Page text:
Friday, March 7, 2014


I was sitting in my night class at church when the professor started talking about covenants. He said that, on our wedding day, we begin creating our legacy.  Our "I do's" have a purpose, plan and destiny in the eyes of God. Wow...

On our wedding day, we come to the altar with dreams. We want the house with the white picket fence, a couple of kids and a dog. That's the American dream, right? My husband and I talked about that stuff.  But, where's the conversation about the legacy?  How come this is the first time I'm realizing this?  We got married almost eight years ago and never once did we sit down and say, "OK, now that we're married, let's plan our legacy".

A legacy is defined as one of three things:  something handed down from one generation to another, money or property left in a will, or how you'll be remembered.

For me, how I'll be remembered is the important one.  Sure, I want to leave our kids an inheritance and some nice material things they can pass on to the generations that follow.  Isn't how they'll remember me far more important, though?  Isn't that what passes on to them and what they'll pass on to their children?

The thing about this type of legacy is, we typically don't think about it.  We live, we die and those that remain are left with memories and lessons learned.  Some of these lessons we meant to teach and others we didn't.  But, they got taught anyway.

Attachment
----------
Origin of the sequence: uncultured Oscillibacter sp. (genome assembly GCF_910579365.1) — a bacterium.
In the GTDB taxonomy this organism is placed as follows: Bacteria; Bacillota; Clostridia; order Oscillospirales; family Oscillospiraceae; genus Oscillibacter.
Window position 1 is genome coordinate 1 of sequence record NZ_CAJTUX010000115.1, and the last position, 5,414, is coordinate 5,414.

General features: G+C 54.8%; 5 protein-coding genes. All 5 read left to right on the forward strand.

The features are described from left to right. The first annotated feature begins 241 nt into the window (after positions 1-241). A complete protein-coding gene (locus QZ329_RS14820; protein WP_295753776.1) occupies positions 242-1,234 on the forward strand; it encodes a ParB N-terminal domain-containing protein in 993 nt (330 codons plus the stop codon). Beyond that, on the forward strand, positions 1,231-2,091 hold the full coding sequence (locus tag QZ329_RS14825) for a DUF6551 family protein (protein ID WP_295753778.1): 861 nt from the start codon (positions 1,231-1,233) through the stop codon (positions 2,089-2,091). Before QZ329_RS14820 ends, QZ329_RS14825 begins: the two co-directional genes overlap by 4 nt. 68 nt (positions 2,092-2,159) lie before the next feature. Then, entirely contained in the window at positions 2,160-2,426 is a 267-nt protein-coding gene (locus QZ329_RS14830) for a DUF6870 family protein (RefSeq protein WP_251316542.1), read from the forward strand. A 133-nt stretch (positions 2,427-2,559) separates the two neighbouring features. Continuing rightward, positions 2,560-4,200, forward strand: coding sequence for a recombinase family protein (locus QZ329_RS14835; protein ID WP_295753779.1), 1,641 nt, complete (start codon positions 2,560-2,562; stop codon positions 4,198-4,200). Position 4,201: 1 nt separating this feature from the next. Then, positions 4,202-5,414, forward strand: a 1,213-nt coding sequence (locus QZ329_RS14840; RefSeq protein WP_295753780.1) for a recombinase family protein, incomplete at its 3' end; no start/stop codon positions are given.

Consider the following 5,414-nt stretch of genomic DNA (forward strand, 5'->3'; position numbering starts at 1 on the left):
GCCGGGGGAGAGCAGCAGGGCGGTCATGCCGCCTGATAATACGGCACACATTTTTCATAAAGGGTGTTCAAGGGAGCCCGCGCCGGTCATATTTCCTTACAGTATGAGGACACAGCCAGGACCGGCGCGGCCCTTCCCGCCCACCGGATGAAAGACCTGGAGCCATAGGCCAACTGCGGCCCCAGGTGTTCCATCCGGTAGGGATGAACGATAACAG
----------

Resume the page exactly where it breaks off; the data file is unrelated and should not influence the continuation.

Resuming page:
My brother and I got an inheritance and some special things from our parents when they passed.  Far more importantly, we have what we learned from them.  There's the legacy. That was the greatest gift they passed down to us.  I just never labeled it.  I wondered if they ever gave it any thought.  Knowing our parents and taking into account their generation and culture, they didn't.  They simply lived it.  

I've heard pastors say that our children are our number one disciples.  Sounds like the perfect start to creating a legacy. 

What do I want to be remembered by?  That's simple:

I loved Jesus with reckless abandon and I lived my life to serve Him. 

If my family sees me living for the Lord, I've created my legacy.

"We will not hide these truths from our children; we will tell the next generation about the glorious deeds of the Lord, about His power and His mighty wonders...
...So the next generation might know them—even the children not yet born—and they in turn will teach their own children.  So each generation should set its hope anew on God, not forgetting His glorious miracle and obeying His commands."—Psalm 78:4, 6-7

No comments:

Post a Comment